International cruise-ship operators have cut Bahrain from Gulf itineraries for the rest of the season, because of the protests in the kingdom.
As a result millions of dollars will be lost in revenue and Bahrain will suffer a setback to the development of the sector that is a key part of its tourism strategy.
Costa Cruises, the Italian line, will not visit Bahrain for the rest of the season, which has one more month to run after starting in November. Instead, Costa’s ships will stay in Muscat, Oman, for an extra night.
Other smaller companies have followed Costa’s suit by avoiding Bahrain, tour operators said.
A 2,000-passenger ship brings an average revenue of about Dh1 million (US$272,250) to each port of call, according to research by Seatrade, a shipping communications company.
“Safety of the passengers always comes first,” said Gamal Sadek, the general manger of Al Ketbi Consultancy, Costa Cruises’ representative office for the GCC.
“Accordingly, we decided to take Bahrain out of the schedule.”Cruise ships stopped going to Bahrain last month because of the unrest.
During the last season, 150,000 tourists stopped off in Bahrain on cruise ships.
“It would have an impact on returns for us,” said Mohan Kutty, the general sales manager at Kanoo Travel, which organises excursions for tourists coming into Bahrain on cruise ships. “To the island it’s a big blow. It is a setback.
“It is not only a main way of bringing in tourists in a large number, but it also reaches out globally for the country.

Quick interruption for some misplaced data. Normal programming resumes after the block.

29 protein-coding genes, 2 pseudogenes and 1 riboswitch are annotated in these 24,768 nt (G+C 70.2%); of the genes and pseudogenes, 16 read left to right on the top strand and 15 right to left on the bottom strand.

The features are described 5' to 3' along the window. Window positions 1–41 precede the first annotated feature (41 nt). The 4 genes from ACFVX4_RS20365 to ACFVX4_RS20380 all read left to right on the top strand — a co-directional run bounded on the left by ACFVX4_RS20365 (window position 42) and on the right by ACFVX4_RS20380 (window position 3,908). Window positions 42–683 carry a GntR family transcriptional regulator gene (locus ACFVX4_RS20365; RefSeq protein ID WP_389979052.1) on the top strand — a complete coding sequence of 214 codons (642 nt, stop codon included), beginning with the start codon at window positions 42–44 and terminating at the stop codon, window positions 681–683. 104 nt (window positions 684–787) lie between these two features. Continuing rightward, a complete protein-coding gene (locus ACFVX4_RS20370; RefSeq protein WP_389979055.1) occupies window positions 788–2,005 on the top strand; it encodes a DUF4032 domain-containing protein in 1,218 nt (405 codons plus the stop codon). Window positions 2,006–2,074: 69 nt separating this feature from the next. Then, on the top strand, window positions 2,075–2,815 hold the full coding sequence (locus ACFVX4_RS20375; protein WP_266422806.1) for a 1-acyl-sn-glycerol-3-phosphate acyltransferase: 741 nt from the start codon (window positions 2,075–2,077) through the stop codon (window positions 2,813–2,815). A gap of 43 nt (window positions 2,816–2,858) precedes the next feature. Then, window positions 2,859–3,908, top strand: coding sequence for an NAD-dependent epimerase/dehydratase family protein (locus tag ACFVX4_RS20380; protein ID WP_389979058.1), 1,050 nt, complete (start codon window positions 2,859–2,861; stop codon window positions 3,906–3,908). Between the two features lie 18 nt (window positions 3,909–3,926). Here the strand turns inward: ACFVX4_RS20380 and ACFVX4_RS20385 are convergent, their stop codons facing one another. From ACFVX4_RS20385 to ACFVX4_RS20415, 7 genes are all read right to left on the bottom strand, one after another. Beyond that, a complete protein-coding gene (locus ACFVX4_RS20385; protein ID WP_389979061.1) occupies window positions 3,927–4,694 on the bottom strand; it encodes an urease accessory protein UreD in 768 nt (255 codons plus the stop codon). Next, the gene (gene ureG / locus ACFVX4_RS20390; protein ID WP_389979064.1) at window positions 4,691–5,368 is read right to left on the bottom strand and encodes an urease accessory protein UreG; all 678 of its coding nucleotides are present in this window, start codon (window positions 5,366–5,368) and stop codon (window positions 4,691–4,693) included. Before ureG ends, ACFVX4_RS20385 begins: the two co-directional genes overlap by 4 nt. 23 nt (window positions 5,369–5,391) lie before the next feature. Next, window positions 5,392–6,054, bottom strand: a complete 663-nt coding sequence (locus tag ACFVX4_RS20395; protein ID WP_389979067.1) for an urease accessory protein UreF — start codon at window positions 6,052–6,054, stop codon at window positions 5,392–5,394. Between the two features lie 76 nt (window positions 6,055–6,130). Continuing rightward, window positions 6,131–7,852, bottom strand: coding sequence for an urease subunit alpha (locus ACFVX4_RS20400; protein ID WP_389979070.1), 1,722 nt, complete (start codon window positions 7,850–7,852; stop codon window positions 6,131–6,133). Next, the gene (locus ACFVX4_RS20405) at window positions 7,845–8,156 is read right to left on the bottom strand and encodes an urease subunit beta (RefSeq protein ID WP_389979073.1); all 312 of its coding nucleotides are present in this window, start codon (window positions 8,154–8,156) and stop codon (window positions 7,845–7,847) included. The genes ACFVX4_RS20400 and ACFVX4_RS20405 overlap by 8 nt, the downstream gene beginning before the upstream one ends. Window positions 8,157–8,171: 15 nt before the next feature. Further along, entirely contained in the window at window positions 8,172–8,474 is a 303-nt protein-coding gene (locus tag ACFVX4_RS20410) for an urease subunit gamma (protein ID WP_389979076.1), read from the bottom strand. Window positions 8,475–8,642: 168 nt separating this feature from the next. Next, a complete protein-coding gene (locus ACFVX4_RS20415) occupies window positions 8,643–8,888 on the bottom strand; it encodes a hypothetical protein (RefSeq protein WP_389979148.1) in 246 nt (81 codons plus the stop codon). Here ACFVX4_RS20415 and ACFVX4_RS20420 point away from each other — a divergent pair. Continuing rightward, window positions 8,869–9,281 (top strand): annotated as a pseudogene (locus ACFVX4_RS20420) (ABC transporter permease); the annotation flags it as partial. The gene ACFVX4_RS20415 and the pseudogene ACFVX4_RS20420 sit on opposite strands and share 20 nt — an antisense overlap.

“Hopefully in the coming season when things go back to normal we are looking forward to them coming to the country.”
Costa also stopped sailing to Alexandria in Egypt, replacing the destination with calls in Greece or Israel.
Meanwhile, visits to Tunisia have been replaced by stops in Spain, Malta and Italy. But the cruise line has now restored some of its Red Sea itineraries.
Royal Caribbean last month cancelled all upcoming visits to Egypt through to June.
Cruise ships bring in income that includes port fees, fuel costs, as well as tourist and crew expenditure in the destinations visited.
The region as a whole is focusing on growing the industry, which is an important driver of tourism.
Abu Dhabi has plans to attract 300 ships and more than 600,000 passengers a year by 2030.
The capital will serve as a home port for one of MSC Cruises ships from October. This brings in extra revenues, as tourists fly into the emirate for the start of a cruise.
The number of ships calling in Dubai last year reached 120, bringing in 325,000 passengers. This year, Dubai, already well established as a home port, is expecting to attract 135 cruise ships, with 375,000 passengers, according to the Dubai Department of Tourism and Commerce Marketing.
The department has cited the cruise industry as playing a major role in filling the 10,000 rooms it expects to add this year, with passengers who fly into the emirate for the cruises often staying in Dubai before and after the tours.
“Brilliance of the Seas [sailing from Dubai] is completely sold out,” said Lakshmi Durai, the executive director for the Middle East for Royal Caribbean, adding that there had not been any cancellations. Royal Caribbean last year decided to drop Bahrain from its cruise itinerary in the region after one season, citing negative feedback from passengers on the destination.
Bahrain was also forced to postpone this year’s Formula One Grand Prix, resulting in estimated losses of up to $600m, with hotels missing out on business from the single largest event for the country’s tourism industry.